|Internet-Draft||NSF-Facing Interface YANG Data Model||January 2022|
|Kim, et al.||Expires 26 July 2022||[Page]|
- I2NSF Working Group
- Intended Status:
- Standards Track
I2NSF Network Security Function-Facing Interface YANG Data Model
This document defines a YANG data model for configuring security policy rules on Network Security Functions (NSF) in the Interface to Network Security Functions (I2NSF) framework. The YANG data model in this document corresponds to the information model for NSF-Facing Interface in the I2NSF framework.¶
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This document defines a YANG [RFC6020][RFC7950] data model for security policy rule configuration of Network Security Functions (NSF). The YANG data model in this document is based on the information and data model in [I-D.ietf-i2nsf-capability-data-model] for the NSF-Facing Interface in the Interface to Network Security Functions (I2NSF) architecture [RFC8329]. The YANG data model in this document focuses on security policy configuration for the NSFs discussed in [I-D.ietf-i2nsf-capability-data-model], i.e., generic NSF (operate on packet header for layer 2, layer3, and layer 4) and advanced NSF (Intrusion Prevention System, URL-Filtering, anti-DDoS, Antivirus, and VoIP/VoLTE Filter).¶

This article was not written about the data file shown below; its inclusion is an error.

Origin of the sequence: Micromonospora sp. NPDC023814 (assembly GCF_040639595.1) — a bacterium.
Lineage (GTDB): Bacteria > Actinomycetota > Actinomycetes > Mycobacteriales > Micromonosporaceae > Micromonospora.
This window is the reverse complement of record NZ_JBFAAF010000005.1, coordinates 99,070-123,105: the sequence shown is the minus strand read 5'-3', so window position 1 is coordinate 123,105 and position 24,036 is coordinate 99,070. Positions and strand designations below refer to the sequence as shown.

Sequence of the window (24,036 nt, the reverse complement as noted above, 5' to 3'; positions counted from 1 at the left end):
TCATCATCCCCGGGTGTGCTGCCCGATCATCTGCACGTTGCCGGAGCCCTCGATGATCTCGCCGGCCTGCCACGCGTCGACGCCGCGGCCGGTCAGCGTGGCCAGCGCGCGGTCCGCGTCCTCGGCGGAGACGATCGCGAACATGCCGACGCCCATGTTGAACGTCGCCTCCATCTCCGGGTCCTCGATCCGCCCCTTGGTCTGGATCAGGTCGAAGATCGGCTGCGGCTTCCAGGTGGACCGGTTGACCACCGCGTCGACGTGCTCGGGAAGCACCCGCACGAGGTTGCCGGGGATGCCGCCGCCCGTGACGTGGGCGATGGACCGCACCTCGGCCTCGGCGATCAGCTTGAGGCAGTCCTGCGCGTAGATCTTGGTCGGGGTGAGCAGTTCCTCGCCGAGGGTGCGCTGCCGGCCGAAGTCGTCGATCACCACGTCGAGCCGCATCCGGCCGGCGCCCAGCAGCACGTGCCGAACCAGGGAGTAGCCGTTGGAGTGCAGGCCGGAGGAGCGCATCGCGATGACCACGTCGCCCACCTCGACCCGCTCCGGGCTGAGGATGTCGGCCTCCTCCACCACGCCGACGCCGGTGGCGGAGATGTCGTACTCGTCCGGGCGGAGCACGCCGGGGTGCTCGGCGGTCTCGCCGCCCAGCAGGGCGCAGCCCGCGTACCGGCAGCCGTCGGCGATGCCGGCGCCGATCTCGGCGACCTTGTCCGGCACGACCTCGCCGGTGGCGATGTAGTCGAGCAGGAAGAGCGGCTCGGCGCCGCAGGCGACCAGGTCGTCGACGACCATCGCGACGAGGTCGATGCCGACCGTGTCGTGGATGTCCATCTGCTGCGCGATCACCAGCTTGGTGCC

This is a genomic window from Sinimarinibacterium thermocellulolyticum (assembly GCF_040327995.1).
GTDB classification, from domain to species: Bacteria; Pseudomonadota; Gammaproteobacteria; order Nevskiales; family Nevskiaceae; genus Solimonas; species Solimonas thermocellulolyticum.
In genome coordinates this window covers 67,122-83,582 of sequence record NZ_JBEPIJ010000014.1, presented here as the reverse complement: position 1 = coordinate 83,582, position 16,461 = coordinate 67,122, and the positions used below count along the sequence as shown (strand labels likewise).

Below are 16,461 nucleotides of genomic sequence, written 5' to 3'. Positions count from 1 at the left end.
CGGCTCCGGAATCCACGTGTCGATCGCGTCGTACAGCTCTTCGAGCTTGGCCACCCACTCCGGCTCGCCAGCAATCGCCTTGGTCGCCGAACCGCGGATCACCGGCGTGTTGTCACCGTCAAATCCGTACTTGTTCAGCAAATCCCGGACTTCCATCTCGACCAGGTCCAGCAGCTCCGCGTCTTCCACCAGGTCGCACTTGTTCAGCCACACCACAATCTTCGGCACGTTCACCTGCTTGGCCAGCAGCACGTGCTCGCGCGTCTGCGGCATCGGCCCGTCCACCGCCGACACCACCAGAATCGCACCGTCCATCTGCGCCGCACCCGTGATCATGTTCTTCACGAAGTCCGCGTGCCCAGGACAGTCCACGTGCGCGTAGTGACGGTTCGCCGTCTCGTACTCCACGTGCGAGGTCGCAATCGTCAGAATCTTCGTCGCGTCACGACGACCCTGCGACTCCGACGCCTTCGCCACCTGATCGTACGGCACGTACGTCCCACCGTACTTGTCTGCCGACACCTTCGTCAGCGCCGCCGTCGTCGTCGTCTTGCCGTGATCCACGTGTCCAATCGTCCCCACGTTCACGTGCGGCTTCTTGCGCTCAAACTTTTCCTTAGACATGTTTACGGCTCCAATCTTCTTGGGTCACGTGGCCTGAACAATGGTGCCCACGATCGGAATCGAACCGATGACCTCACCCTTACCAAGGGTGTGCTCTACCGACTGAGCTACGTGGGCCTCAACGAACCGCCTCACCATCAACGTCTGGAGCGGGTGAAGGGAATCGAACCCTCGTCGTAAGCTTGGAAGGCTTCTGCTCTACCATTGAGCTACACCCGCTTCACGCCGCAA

The "ietf-i2nsf-policy-rule-for-nsf" YANG module defined in this document provides the configuration of the following features.¶
The key words "MUST", "MUST NOT", "REQUIRED", "SHALL", "SHALL NOT", "SHOULD", "SHOULD NOT", "RECOMMENDED", "NOT RECOMMENDED", "MAY", and "OPTIONAL" in this document are to be interpreted as described in BCP 14 [RFC2119] [RFC8174] when, and only when, they appear in all capitals, as shown here.¶
This document follows the guidelines of [RFC8407], uses the common YANG types defined in [RFC6991], and adopts the Network Management Datastore Architecture (NMDA). The meaning of the symbols in tree diagrams is defined in [RFC8340].¶